A vivid novel of Charles Baudelaire and his lover Jeanne Duval, the Haitian cabaret singer who inspired his most famous and controversial poems, set in nineteenth-century Paris.
For readers who have been drawn to The Paris Wife, Black Venus captures the artistic scene in the great French city decades earlier, when the likes of Dumas and Balzac argued literature in the cafes of the Left Bank. Among the bohemians, the young Charles Baudelaire stood out—dressed impeccably thanks to an inheritance that was quickly vanishing. Still at work on the poems that he hoped would make his name, he spent his nights enjoying the alcohol, opium, and women who filled the seedy streets of the city.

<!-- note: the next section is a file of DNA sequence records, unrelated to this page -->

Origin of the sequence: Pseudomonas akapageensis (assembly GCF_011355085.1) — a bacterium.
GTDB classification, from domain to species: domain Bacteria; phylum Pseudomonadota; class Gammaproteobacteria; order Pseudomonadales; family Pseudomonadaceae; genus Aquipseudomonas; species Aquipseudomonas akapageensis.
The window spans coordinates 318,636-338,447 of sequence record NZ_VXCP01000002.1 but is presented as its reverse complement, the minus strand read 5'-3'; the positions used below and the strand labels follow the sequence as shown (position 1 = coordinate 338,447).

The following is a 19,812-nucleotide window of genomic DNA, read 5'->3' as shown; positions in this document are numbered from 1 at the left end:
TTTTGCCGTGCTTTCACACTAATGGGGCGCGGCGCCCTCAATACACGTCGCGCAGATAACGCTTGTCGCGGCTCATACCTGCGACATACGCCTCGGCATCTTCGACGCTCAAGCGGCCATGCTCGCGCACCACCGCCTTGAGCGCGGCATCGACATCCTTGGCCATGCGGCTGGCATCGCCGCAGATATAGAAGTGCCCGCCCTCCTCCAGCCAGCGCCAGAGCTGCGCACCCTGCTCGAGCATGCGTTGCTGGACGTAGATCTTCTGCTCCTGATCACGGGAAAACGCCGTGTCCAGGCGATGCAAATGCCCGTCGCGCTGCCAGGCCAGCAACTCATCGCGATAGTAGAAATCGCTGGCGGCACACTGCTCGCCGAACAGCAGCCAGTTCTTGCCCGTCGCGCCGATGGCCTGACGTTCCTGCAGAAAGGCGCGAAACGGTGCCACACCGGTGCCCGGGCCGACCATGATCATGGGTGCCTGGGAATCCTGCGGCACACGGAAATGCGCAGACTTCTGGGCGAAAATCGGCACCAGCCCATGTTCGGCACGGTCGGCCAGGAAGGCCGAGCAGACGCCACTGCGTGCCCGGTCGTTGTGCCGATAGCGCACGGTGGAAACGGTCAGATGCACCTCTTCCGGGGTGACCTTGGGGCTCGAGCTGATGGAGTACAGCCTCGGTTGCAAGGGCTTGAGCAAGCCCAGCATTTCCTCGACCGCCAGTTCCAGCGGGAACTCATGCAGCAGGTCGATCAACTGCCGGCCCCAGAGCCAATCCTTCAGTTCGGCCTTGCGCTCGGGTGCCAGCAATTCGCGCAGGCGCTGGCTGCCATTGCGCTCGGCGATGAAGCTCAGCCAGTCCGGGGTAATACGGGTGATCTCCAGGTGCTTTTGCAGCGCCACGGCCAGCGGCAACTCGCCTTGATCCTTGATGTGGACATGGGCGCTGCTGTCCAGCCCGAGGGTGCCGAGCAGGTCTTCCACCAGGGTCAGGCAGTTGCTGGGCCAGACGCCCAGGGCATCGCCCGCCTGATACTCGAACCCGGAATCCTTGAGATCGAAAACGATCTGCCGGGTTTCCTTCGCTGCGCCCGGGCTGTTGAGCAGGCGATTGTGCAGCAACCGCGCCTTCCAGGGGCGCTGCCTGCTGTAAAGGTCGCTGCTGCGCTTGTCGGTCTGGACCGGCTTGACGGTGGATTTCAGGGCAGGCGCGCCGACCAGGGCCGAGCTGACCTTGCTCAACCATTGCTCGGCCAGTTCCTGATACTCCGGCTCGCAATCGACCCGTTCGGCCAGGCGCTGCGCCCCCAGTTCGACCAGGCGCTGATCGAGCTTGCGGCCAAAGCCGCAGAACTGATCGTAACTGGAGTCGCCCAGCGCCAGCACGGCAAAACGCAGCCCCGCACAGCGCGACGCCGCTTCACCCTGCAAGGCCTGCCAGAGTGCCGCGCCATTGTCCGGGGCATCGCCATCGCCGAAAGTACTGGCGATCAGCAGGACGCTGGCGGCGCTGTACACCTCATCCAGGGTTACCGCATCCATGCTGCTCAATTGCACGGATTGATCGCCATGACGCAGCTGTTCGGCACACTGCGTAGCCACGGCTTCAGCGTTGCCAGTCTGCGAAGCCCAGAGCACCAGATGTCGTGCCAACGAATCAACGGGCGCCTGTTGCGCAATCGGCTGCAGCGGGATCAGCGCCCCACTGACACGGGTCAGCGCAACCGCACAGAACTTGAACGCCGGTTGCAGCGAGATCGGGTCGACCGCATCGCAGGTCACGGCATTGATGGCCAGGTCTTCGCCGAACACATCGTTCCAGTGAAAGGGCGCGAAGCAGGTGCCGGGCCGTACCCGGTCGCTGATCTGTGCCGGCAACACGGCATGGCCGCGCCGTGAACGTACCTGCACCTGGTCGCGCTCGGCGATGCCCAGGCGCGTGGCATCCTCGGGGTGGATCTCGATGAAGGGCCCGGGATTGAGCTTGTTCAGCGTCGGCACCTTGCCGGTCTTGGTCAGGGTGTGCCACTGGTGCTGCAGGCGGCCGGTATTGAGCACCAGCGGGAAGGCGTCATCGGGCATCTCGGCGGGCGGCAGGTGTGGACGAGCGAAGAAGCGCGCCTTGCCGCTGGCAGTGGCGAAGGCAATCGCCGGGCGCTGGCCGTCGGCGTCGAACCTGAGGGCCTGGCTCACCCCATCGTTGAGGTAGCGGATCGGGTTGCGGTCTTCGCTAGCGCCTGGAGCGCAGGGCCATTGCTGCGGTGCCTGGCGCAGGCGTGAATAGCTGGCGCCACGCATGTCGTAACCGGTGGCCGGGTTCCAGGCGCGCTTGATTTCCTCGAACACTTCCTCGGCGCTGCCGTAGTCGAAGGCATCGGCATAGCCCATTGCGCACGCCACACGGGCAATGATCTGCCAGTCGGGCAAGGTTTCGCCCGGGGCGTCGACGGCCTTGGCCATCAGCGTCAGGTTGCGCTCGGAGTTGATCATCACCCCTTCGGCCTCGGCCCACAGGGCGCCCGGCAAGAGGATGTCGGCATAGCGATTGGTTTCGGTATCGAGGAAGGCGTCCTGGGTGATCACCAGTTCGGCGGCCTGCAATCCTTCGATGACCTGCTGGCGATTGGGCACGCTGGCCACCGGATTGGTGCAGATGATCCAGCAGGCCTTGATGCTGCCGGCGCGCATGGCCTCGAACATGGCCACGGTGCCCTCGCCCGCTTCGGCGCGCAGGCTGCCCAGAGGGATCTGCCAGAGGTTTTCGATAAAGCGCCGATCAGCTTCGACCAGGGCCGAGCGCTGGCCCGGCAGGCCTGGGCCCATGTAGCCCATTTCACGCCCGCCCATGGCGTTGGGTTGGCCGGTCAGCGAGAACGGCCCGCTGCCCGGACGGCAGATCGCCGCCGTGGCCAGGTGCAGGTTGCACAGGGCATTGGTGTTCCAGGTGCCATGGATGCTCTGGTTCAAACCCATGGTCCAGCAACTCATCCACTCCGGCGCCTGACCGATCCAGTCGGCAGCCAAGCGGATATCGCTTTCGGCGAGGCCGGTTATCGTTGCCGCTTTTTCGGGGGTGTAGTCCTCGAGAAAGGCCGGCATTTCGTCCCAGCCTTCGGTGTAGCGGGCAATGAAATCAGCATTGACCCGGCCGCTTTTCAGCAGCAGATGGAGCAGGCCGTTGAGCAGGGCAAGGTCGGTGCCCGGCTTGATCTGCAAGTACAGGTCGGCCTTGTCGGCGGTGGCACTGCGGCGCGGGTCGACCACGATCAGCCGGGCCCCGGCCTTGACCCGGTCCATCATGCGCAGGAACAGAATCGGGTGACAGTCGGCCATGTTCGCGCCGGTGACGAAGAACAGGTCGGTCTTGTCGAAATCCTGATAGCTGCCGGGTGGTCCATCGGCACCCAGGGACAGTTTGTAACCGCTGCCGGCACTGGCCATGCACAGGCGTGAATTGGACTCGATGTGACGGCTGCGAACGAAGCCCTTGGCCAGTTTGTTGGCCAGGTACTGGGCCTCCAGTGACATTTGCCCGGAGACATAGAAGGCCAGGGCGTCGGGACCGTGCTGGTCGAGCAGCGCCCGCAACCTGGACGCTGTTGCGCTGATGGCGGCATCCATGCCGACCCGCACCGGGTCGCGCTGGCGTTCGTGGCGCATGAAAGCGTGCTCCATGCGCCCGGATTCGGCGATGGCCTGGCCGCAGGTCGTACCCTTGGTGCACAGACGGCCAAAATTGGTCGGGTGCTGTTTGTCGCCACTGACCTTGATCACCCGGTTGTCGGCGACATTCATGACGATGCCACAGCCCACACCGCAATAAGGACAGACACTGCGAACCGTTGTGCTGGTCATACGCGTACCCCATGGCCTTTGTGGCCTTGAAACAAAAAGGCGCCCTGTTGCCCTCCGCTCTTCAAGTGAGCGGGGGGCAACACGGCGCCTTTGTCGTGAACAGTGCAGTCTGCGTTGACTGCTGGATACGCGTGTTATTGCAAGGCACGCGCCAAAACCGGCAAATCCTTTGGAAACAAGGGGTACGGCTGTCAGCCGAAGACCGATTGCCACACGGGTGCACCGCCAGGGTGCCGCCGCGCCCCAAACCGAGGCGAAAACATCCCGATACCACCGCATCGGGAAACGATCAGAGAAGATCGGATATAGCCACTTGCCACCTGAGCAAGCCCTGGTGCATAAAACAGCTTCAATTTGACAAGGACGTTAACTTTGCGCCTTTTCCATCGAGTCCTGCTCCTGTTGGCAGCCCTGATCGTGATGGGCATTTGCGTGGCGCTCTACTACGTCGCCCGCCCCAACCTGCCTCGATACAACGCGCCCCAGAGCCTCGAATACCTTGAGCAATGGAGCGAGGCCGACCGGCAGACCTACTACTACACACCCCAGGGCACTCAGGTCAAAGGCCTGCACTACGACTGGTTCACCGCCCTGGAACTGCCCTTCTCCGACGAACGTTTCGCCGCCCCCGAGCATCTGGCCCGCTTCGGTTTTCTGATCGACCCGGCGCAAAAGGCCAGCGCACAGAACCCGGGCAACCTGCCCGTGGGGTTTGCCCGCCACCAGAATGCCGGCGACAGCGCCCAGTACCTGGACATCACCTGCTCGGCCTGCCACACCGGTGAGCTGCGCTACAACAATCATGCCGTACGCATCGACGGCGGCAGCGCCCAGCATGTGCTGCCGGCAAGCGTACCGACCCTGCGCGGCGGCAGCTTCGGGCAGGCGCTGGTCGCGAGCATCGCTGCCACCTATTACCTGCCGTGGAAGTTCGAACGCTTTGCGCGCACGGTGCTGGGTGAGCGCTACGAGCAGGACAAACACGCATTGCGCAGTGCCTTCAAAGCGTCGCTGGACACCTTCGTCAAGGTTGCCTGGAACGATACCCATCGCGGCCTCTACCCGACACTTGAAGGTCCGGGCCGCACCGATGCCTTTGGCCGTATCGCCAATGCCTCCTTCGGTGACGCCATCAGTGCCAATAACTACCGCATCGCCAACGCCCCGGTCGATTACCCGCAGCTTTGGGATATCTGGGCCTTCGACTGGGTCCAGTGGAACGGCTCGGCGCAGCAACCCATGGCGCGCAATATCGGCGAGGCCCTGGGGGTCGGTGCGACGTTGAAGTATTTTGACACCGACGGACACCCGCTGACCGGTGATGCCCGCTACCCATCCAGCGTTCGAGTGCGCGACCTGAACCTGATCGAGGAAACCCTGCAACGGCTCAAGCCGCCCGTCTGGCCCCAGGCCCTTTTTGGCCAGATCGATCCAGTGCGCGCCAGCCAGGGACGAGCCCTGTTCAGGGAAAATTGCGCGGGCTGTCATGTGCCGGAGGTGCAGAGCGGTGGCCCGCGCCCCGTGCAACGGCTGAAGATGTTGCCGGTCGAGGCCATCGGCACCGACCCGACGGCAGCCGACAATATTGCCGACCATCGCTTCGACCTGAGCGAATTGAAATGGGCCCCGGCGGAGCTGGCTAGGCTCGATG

One woman would catch his eye—a beautiful Haitian cabaret singer named Jeanne Duval. Their lives would remain forever intertwined thereafter, and their romance would inspire his most infamous poems—leading to the banning of his masterwork, Les Fleurs du Mal, and a scandalous public trial for obscenity.
James MacManus's Black Venus re-creates the classic Parisian literary world in vivid detail, complete with not just an affecting portrait of the famous poet but also his often misunderstood, much-maligned muse.